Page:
• Create Account

Reversing an Ease? Ease-In, Ease-Out, Ease-InOut?

Old topic!
Guest, the last post of this topic is over 60 days old and at this point you may not reply in this topic. If you wish to continue this conversation start a new topic.

3 replies to this topic

#1Servant of the Lord  Crossbones+   -  Reputation: 12494

Like
0Likes
Like

Posted 27 February 2013 - 01:54 PM

I'm looking over some easing equations at the moment, and viewing some code, and I got the code written for all the Ease-Ins.

Is there some way I can convert Ease-Ins to Ease-Outs without using entirely new equations?
Can I implement Ease-Outs as:

float EaseOut(blah)
{
float result = EaseIn(blah);
return reverse(result);
}


How do I generically reverse a Ease?

Looking at graphs like this, every Ease-Out is just a Ease-In rotated 180 degrees. Surely there's some way to create a function that will reverse any ease?

All my eases take a value between 0.0 to 1.0, and return a result from 0.0 to 1.0. (Actually, they can be given values less than 0.0 and greater than 1.0 and can return values less than 0.0 and greater than 1.0, but the 0.0 - 1.0 is the scale).

I can't just invert the result (1.0f - result), because that'd just flip the ease upside down. It seems I need to invert the position and the result.

Does this seem correct:

float DoEaseOut(EaseFunction easeFunction, float position)
{
float result = easeFunction(1.0f - position);
return 1.0f - result;
}

I'm not at a point where I can test the code.

Another question is, Ease-InOut seems to be:

if(less than 0.5)
{
result = EaseIn()
scale result from (0.0 - 1.0) to (0.0 - 0.5)
}
else
{
result = EaseOut()
scale result from (0.0 - 1.0) to (0.5 - 1.0)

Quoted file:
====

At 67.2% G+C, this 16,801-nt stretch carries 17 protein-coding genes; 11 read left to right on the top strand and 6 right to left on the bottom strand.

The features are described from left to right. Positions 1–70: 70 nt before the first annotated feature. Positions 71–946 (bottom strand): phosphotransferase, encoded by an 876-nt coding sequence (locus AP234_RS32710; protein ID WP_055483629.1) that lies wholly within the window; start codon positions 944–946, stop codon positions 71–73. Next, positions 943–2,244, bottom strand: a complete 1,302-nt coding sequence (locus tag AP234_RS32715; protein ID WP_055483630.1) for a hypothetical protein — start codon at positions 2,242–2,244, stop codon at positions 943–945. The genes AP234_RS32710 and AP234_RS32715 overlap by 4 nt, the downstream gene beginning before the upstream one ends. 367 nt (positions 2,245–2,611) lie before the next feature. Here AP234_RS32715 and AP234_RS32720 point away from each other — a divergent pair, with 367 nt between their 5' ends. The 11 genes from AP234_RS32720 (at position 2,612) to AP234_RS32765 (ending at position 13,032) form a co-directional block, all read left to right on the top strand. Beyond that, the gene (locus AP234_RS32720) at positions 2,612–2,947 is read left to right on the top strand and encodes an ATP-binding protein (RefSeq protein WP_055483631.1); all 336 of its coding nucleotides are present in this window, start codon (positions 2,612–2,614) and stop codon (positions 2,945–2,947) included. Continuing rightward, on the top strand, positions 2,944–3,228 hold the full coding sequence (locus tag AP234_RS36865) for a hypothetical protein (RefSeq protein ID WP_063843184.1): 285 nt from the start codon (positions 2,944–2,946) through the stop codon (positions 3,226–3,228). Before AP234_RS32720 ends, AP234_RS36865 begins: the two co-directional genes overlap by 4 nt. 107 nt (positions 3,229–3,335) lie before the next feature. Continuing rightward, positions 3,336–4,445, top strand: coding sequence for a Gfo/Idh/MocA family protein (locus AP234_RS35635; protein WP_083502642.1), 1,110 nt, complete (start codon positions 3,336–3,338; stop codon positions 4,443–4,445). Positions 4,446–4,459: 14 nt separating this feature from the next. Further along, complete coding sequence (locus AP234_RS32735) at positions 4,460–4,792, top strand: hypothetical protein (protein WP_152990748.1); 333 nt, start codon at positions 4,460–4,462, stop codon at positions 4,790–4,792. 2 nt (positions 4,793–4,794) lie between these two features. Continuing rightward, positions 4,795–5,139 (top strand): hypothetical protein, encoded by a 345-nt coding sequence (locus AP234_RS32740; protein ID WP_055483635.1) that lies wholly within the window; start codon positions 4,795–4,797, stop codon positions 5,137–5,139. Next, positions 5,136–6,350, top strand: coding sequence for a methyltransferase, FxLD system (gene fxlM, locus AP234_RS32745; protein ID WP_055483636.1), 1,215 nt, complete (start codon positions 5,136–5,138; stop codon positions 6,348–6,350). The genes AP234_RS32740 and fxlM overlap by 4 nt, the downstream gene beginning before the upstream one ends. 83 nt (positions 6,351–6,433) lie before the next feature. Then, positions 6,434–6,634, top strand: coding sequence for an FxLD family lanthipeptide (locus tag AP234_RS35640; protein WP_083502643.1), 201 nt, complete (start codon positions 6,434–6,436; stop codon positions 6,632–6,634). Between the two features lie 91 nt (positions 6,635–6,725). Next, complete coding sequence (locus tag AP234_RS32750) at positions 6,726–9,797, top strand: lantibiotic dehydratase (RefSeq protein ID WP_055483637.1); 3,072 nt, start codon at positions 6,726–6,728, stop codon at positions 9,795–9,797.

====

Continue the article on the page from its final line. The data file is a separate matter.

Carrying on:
}


Is that correct? Looking at some peoples' implementations, that sort-of seems to be what they are doing for some equations, but not for others.

So if I have all my easing equations as EaseIn equations, then I can use these:

float DoEaseOut(EaseFunction easeFunction, float position)
{
float result = easeFunction(1.0f - position);
return 1.0f - result;
}

float DoEaseInOut(EaseFunction easeFunction, float position)
{
if(position < 0.5f)
{
//Do the Ease-In.
float result = easeFunction(position * 2.0f);

//Scale to (0.0 - 0.5).
return (result * 0.5f);
}
else
{
//Do the Ease-Out.
float result = DoEaseOut(easeFunction, (position * 2.0f) - 1.0f);

//Scale to (0.5 - 1.0).
return (result * 0.5f) + 0.5f;
}
}

And just pass in the desired Ease-In functions?

Edited by Servant of the Lord, 27 February 2013 - 01:59 PM.

It's perfectly fine to abbreviate my username to 'Servant' rather than copy+pasting it all the time.

All glory be to the Man at the right hand... On David's throne the King will reign, and the Government will rest upon His shoulders. All the earth will see the salvation of God.                                                                                                                                                       [Need free cloud storage? I personally like DropBox]

#2Álvaro  Crossbones+   -  Reputation: 7964

Like
1Likes
Like

Posted 27 February 2013 - 02:44 PM

There is at least one mistake in your code, but your general ideas are correct. You should use your code to generate a few graphs and then you'll find any mistakes easily.

#3Servant of the Lord  Crossbones+   -  Reputation: 12494

Like
0Likes
Like

Posted 27 February 2013 - 10:20 PM

I followed your advice and generated some graphs. It looks like it's working. What mistakes are you seeing in the code?

Bounce EaseIn

Bounce EaseOut

Bounce EaseInOut

It's perfectly fine to abbreviate my username to 'Servant' rather than copy+pasting it all the time.

All glory be to the Man at the right hand... On David's throne the King will reign, and the Government will rest upon His shoulders. All the earth will see the salvation of God.                                                                                                                                                       [Need free cloud storage? I personally like DropBox]

#4Álvaro  Crossbones+   -  Reputation: 7964

Like
1Likes
Like

Posted 28 February 2013 - 01:25 PM

Oh, never mind. I thought you had a sign error but I was wrong.

Old topic!
Guest, the last post of this topic is over 60 days old and at this point you may not reply in this topic. If you wish to continue this conversation start a new topic.

PARTNERS